It's common to hear that olive oil shouldn't be subjected to high-heat cooking applications like deep frying and searing because of its low smoke point. But does the science back that idea up? We looked into the existing research and did some taste tests of our own to find out from both a health and flavor perspective.
'oil' on Serious Eats
I've heard chefs on TV and in books say that combining both oil and butter in a skillet when you sauté lets you heat the butter to a higher temperature without smoking. Is there any truth in this?
On a molecular level, all fats are composed of triglycerides—a compound of three fatty acids bound to a molecule of glycerol.
Wait, sorry, did your eyes just glaze over? Yeah, mine too. Let's start over.
One of the most important things you'll want to consider when picking out a fat is smoke point. But what is it and why does it matter? Here's what you need to know.
Getting to know your fats can be a slippery business. If wading through the myriad bottles on supermarket shelves wasn't already a daunting task, then the latest word on saturated fats is enough to turn everything on its head. In this series, we'll be talking about what makes fats special, how to tell them apart, and how to pick the best one for the job.
I was first introduced to the Arbequina extra-virgin olive oil from Séka Hills by Chef Jesse Ziff-Cool. It was an exceedingly simple dish: A smear of gloriously creamy goat cheese on a crouton with a little slice of fresh California fig, a couple of thyme leaves, a sprinkle of salt, and a drizzle of that oil.
That's a combination that's hard not to swoon over, but it was the olive oil that really blew my mind. Holy s*%t! I thought to myself. What is the gorgeous stuff? And how could something with such a mild flavor still taste so good?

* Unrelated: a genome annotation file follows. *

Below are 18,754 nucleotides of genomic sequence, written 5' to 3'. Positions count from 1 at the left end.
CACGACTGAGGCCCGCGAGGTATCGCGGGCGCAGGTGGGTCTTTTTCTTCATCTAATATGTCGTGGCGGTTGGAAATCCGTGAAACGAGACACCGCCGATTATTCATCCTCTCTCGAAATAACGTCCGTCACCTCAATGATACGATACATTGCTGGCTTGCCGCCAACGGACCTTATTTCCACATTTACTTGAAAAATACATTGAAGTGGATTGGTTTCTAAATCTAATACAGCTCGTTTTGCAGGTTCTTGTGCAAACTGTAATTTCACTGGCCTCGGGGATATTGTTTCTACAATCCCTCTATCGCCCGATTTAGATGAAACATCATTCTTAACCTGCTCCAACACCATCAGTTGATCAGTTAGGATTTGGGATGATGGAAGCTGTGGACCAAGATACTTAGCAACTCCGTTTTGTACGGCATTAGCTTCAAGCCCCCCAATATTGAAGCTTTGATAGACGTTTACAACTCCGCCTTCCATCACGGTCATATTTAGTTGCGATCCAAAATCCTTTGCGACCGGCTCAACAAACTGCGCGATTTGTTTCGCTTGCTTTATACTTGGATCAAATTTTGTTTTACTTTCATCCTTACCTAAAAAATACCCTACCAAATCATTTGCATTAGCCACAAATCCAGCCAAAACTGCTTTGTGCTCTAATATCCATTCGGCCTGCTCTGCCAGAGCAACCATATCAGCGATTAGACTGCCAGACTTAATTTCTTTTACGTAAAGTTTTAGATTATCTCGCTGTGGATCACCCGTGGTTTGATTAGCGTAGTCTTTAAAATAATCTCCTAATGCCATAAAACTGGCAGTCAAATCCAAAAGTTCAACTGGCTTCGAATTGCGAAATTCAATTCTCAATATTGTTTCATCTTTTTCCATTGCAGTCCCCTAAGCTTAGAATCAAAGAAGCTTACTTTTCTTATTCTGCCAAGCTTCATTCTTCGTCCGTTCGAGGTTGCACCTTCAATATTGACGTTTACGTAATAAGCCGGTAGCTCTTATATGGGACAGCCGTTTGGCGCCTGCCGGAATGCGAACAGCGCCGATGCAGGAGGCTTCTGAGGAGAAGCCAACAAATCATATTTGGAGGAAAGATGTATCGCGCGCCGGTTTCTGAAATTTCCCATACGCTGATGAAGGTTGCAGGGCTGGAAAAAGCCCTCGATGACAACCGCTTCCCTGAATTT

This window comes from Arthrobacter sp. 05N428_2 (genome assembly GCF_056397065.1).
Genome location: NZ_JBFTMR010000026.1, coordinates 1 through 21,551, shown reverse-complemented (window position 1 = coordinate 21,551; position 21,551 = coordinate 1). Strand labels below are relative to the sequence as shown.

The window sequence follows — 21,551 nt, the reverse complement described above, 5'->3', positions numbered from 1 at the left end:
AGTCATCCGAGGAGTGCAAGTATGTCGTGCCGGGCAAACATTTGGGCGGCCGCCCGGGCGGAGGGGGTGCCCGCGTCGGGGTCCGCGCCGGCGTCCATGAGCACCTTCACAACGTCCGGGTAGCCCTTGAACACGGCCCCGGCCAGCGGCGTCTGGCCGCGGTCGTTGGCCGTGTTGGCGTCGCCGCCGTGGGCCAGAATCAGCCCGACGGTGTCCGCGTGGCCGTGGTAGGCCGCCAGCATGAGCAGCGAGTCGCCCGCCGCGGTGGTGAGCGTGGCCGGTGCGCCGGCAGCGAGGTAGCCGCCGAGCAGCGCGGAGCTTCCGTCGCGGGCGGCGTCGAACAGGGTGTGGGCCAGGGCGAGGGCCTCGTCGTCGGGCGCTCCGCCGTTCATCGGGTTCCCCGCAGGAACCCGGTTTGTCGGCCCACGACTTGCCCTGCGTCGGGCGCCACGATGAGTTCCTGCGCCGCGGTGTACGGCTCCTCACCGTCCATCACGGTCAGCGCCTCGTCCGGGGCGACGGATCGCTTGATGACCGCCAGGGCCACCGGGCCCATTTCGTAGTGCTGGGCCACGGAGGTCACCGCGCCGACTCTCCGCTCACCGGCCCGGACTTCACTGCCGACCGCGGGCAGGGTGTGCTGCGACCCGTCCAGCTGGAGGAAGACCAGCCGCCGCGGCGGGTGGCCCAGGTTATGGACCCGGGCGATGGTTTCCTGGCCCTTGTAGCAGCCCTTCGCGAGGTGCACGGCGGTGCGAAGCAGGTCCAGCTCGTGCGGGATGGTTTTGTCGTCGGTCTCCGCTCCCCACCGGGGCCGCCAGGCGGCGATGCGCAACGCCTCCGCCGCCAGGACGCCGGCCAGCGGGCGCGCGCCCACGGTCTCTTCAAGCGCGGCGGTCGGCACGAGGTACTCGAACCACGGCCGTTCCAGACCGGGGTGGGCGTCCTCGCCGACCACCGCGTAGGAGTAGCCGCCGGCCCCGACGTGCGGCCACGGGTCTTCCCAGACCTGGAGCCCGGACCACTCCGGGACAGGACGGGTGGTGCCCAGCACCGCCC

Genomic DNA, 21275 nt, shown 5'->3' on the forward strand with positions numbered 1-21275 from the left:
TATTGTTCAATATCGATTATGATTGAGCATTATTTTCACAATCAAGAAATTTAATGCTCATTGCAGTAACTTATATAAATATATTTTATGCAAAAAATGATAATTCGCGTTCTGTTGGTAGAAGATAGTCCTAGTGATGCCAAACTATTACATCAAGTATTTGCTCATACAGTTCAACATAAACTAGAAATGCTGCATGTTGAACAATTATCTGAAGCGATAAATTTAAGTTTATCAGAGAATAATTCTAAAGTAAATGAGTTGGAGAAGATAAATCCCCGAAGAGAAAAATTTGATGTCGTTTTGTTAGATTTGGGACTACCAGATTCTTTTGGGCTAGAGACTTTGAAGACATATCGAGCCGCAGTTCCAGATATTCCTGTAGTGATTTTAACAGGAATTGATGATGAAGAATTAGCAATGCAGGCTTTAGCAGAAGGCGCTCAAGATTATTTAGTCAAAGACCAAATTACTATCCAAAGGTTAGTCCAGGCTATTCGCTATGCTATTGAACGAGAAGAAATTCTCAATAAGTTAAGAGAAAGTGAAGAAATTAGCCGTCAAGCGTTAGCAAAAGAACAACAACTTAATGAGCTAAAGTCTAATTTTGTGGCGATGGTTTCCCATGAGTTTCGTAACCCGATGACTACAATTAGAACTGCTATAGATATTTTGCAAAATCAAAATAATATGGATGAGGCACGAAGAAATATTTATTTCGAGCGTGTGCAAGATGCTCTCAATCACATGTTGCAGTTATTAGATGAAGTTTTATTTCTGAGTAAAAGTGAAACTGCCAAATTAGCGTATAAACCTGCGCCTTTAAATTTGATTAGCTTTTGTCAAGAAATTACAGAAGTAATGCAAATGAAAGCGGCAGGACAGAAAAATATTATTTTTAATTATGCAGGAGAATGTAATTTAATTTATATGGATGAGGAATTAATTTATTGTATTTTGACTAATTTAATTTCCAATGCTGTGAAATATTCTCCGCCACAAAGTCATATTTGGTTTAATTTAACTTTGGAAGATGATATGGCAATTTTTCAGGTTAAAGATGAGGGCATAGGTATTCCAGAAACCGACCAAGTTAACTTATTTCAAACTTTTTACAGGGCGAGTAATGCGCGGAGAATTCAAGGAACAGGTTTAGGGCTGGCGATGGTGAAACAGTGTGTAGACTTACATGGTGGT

Now, before you freak out, hear me out. I did a double take too when I first heard about using olive oil in a cocktail. For one thing, oil and water don't actually mix, right? No, they don't, but that's where the fun comes in.
There's no hard and fast rule for how many times you can reuse fry oil, but here are some ways to prolong the lifespan of your oil and identify when it needs to be replaced.
Savory sweets are hardly new, but Finger Lakes-based Stony Brook takes it up another level with their new line of squash oils. Each of the five nutty oils (Acorn, Kabocha, Delicata, Butternut Squash, and Pumpkin Seed) is composed of the oils from the roasted squash seeds and nothing else. The roasted pumpkin seed oil is incredible when drizzled over a simple scoop of vanilla ice cream and finished with a touch of Maldon salt.
Wasting food means wasting energy. How much? A study published in this month's issue of the journal Environmental Science and Technology found out: roughly 350 million barrels of oil.
Infused vinegars were all the rage at last week's Fancy Food Show in New York City. But why buy chile-infused products, when it's just as easy to make them at home and control how much heat you want from the chiles? Take the smokiness from anchos, the fire of Thai chiles or the sweetness from red bell peppers. Other spices or seasonings can be added as you please, and the overall price will be considerably less. And why stop with just vinegar? Infuse oil, honey or alcohol too. Here are the basics for chile infusions.
Note: Why bother emulsifying your vinaigrette? Read about the science of emulsions. [Photographs: J. Kenji Lopez-Alt] This recipes make a cup of vinaigrette. Extra vinaigrette can be stored in a sealed container in the refrigerator indefinitely. About the author: Become...
Fire burn, and cauldron bubble. Spotted at a street fair on University Place in Manhattan on Saturday, April 26. After the jump, more delicious evidence of fried chicken, done wrong....